The New York Times and Fox Business are now reporting that Ben Bernanke is likely to be reconfirmed as Federal Reserve Chairman later this week. Chris Dodd and Judd Gregg issued a joint statement on Saturday declaring that there was sufficient votes to reconfirm the Chairman.
“Chairman Bernanke has done an excellent job responding to one of the most significant financial crises our country has ever encountered,” they said. “We support his nomination because he is the right leader to guide the Federal Reserve in this recovering economy.”
Not surprisingly, neither Senator is up for re-election next year as both are retiring. In other words, they have nothing to lose by maintaining the status quo. The public, on the other hand, has loudly voiced their opposition to Bernanke, who has furthered the problems of too big to fail, the dollar crisis and the Federal fiscal issues.
Most pundits, economists and supporters of Bernanke appear to be frightful of the market response should Bernanke not be reconfirmed. Well, of course the market will respond negatively, as the friendliest big bank Central Banker of all time will be ousted. On the other hand, the markets are not the real economy, as we’ve clearly learned over the last 9 months. The public did not want to bailout the banks last Fall, but the fear generated by the markets suckered Congress into passing the trillions in bailouts. I fear the same thing is occurring now. In terms of a replacement – there are plenty of fine options. That argument doesn’t carry an ounce of weight.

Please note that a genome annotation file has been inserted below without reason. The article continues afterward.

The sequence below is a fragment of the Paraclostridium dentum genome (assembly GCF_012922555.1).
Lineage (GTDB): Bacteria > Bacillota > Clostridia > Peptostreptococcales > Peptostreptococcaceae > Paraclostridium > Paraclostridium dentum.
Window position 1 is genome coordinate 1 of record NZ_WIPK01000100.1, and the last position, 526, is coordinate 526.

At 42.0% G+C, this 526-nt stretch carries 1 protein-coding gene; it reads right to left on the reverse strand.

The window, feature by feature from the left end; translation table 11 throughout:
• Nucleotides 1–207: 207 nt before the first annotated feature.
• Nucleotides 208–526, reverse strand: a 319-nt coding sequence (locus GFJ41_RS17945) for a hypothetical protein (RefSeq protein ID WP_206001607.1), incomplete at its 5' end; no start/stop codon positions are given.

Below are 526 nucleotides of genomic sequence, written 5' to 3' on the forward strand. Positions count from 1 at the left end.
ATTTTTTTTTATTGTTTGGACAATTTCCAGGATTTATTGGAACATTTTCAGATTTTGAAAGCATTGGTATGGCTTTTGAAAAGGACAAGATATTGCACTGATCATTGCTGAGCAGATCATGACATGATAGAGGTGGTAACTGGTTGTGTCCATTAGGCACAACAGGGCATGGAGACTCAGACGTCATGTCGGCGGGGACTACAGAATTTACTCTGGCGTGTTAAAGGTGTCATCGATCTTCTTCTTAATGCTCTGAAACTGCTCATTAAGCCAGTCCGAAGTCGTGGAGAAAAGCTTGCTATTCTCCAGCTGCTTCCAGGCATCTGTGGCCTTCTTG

Obama needs to make this economic recovery his own as opposed to crashing and burning on the failed ideas of his economic advisers. It is not too late in his term to make sweeping changes when it’s clear that the current path is failing. I fear he is making another catastrophic mistake by supporting Bernanke, the biggest big banker of them all. These decisions will not be forgotten the next time the electorate enters the voting booth. For Obama, it looks like he is going “all in” with the man who failed to forecast the downturn, responded too late, provided nothing for Main Street and saved the banking system that brought this crisis upon us.